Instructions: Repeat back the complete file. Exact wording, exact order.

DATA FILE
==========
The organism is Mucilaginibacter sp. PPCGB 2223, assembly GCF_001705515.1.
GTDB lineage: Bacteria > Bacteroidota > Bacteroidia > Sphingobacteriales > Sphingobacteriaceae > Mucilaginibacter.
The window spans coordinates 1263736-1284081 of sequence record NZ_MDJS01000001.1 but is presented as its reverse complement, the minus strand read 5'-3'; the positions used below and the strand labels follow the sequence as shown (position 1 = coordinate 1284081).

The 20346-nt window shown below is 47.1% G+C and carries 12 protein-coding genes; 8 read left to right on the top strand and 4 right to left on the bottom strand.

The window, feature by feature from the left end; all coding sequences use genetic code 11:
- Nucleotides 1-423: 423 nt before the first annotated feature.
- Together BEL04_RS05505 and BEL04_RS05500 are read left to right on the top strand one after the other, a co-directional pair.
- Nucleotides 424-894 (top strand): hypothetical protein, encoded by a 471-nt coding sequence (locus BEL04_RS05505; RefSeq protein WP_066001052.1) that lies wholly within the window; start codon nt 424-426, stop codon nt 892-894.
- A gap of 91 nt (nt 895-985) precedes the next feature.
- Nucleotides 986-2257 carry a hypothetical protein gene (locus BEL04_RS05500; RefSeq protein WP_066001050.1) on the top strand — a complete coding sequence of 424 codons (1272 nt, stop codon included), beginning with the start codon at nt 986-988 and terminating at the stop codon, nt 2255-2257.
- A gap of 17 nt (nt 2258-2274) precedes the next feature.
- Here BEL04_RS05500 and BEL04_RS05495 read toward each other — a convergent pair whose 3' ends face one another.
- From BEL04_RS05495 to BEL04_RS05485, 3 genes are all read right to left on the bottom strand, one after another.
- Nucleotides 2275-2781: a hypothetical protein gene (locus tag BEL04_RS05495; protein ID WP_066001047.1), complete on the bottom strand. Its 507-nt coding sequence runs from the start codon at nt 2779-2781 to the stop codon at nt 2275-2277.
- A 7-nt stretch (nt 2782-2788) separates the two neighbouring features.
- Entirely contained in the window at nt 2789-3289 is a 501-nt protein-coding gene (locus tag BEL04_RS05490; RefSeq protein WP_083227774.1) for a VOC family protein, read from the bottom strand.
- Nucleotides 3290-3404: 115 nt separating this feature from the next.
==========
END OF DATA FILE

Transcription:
The organism is Mucilaginibacter sp. PPCGB 2223, assembly GCF_001705515.1.
GTDB lineage: Bacteria > Bacteroidota > Bacteroidia > Sphingobacteriales > Sphingobacteriaceae > Mucilaginibacter.
The window spans coordinates 1263736-1284081 of sequence record NZ_MDJS01000001.1 but is presented as its reverse complement, the minus strand read 5'-3'; the positions used below and the strand labels follow the sequence as shown (position 1 = coordinate 1284081).

The 20346-nt window shown below is 47.1% G+C and carries 12 protein-coding genes; 8 read left to right on the top strand and 4 right to left on the bottom strand.

The window, feature by feature from the left end; all coding sequences use genetic code 11:
- Nucleotides 1-423: 423 nt before the first annotated feature.
- Together BEL04_RS05505 and BEL04_RS05500 are read left to right on the top strand one after the other, a co-directional pair.
- Nucleotides 424-894 (top strand): hypothetical protein, encoded by a 471-nt coding sequence (locus BEL04_RS05505; RefSeq protein WP_066001052.1) that lies wholly within the window; start codon nt 424-426, stop codon nt 892-894.
- A gap of 91 nt (nt 895-985) precedes the next feature.
- Nucleotides 986-2257 carry a hypothetical protein gene (locus BEL04_RS05500; RefSeq protein WP_066001050.1) on the top strand — a complete coding sequence of 424 codons (1272 nt, stop codon included), beginning with the start codon at nt 986-988 and terminating at the stop codon, nt 2255-2257.
- A gap of 17 nt (nt 2258-2274) precedes the next feature.
- Here BEL04_RS05500 and BEL04_RS05495 read toward each other — a convergent pair whose 3' ends face one another.
- From BEL04_RS05495 to BEL04_RS05485, 3 genes are all read right to left on the bottom strand, one after another.
- Nucleotides 2275-2781: a hypothetical protein gene (locus tag BEL04_RS05495; protein ID WP_066001047.1), complete on the bottom strand. Its 507-nt coding sequence runs from the start codon at nt 2779-2781 to the stop codon at nt 2275-2277.
- A 7-nt stretch (nt 2782-2788) separates the two neighbouring features.
- Entirely contained in the window at nt 2789-3289 is a 501-nt protein-coding gene (locus tag BEL04_RS05490; RefSeq protein WP_083227774.1) for a VOC family protein, read from the bottom strand.
- Nucleotides 3290-3404: 115 nt separating this feature from the next.